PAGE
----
Internal power supply and PSU mod

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Internal power supply and PSU mod

Postby jeroenbvo » Oct 22nd, '14, 15:59

I have made an update to my internal power supply and the PSU of the Yocto in general.
Due to the nature of the Yocto PSU design, when using a toroidal transformer with double secondary windings, you either choose to use a 2x 15V 15VA and wire it up in parallel, or you use a 2 x 8V in series. Both ways work, however I wanted to make use of the toroidal center tap and use it as 0V ground.

Currently the Yocto design has a virtual ground, which is fine if you use it with an external adapter. However, having an internal transformer, using the center tap in a correct way and connect it to PSU ground, can reduce hum.

So, two ways to go, either remove D1 and D2 and replace it my a bridge rectifier, or go less intrusive and just add 2 more 1n4004 diodes to D1 and D2.
This way you change the PSU into a full wave bridge.

So I choose the latter option.

Image

I have also connected the chassis ground to the PSU using a loop breaker intended to prevent earth/ ground loops to prevent hum when systems are interconnected.

Image

More pictures: http://imgur.com/a/IeBch#3
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Re: Internal power supply and PSU mod

Postby EchoBoy » Dec 2nd, '14, 22:52

Thanks a lot. I actually did the same: added diodes for the second transformer output on the three voltages (+5V, +15V, -15V) and added a loop breaker (I chose a simple RC, no diode).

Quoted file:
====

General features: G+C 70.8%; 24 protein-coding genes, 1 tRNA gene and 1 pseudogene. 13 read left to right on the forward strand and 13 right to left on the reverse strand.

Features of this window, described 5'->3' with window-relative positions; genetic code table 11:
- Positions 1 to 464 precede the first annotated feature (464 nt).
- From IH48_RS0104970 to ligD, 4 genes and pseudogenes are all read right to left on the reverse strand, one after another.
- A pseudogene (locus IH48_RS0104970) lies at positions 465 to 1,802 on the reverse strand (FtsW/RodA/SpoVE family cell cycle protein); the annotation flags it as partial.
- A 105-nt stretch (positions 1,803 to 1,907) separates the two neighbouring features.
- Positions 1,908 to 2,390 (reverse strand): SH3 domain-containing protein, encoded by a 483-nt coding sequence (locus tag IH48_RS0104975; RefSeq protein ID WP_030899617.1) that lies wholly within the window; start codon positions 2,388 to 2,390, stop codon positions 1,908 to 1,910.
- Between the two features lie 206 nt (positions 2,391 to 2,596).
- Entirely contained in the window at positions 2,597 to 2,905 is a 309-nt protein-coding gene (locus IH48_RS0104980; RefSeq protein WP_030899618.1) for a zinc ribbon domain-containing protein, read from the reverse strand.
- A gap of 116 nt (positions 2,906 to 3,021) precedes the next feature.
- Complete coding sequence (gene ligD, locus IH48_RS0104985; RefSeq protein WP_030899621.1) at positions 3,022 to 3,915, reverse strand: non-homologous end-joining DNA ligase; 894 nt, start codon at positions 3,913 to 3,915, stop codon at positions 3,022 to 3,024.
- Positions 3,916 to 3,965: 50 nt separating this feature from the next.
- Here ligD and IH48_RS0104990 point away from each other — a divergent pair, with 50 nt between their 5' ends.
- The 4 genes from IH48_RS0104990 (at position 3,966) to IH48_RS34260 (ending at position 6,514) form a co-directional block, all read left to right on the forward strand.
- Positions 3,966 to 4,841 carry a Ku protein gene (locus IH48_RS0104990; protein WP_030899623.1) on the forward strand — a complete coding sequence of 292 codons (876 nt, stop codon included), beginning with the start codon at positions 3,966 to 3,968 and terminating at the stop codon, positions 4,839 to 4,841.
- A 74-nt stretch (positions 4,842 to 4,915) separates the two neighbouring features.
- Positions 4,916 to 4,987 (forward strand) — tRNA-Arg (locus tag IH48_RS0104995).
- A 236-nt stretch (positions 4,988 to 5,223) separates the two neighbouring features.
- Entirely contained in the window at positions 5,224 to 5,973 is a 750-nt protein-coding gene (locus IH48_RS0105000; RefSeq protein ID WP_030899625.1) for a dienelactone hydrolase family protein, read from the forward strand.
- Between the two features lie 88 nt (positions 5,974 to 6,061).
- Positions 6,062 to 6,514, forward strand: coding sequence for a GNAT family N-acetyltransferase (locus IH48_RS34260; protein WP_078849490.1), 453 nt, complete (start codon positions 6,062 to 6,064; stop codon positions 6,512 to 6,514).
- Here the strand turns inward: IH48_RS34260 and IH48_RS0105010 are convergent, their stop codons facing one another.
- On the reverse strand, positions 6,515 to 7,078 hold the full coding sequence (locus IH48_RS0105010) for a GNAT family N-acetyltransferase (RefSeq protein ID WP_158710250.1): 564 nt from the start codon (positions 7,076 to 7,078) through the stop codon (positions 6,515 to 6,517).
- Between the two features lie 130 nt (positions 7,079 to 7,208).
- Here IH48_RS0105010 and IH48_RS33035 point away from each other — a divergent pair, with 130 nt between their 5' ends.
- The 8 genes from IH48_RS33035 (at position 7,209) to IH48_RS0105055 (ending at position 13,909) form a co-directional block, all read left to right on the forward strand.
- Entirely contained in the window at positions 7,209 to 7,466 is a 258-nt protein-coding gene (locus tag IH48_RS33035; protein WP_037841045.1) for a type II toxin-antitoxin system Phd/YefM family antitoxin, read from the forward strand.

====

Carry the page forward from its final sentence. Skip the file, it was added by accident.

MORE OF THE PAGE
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Re: Internal power supply and PSU mod

Postby jeroenbvo » Dec 3rd, '14, 22:02

:D I'm happy to see it works for you too!
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Re: Internal power supply and PSU mod

Postby deejayraoul » Jan 11th, '15, 11:26

I'm getting ready to build my yocto and would eventually like to use an internal power supply as well (in the metal elstroumph).
I need some more info about how to install a (ring) transformer.
I've ordered the switch with fuse with the case.

-How do i properly earth the transformer to the case? (the above example seems to be connected from the 0-leads of the secondary 15v output of the transformer)
-What values do the loop breaker components need?

Hope to learn how to do this, i'll not try if i don't fully understand how to implement it.
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Re: Internal power supply and PSU mod

Postby jeroenbvo » Jan 13th, '15, 12:20

Hi deejayraoul,

Have a look at the pictures on the imgur site. Most of them have comments and explain things a bit more detailed.

http://imgur.com/a/IeBch#4
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Re: Internal power supply and PSU mod

Postby deejayraoul » Jan 13th, '15, 13:27

Hey Jeroen,
Thx a lot, it clears up a lot.
I'll study the schematics some more and i think i´ll succeed.
Just one question, you have a ring transformer 2X15v in parallel right?
Would the connection change in a 2X8 series setup? (The extra diodes on the power board?)

Thx again,
Raoul
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Re: Internal power supply and PSU mod

Postby jeroenbvo » Jan 13th, '15, 20:27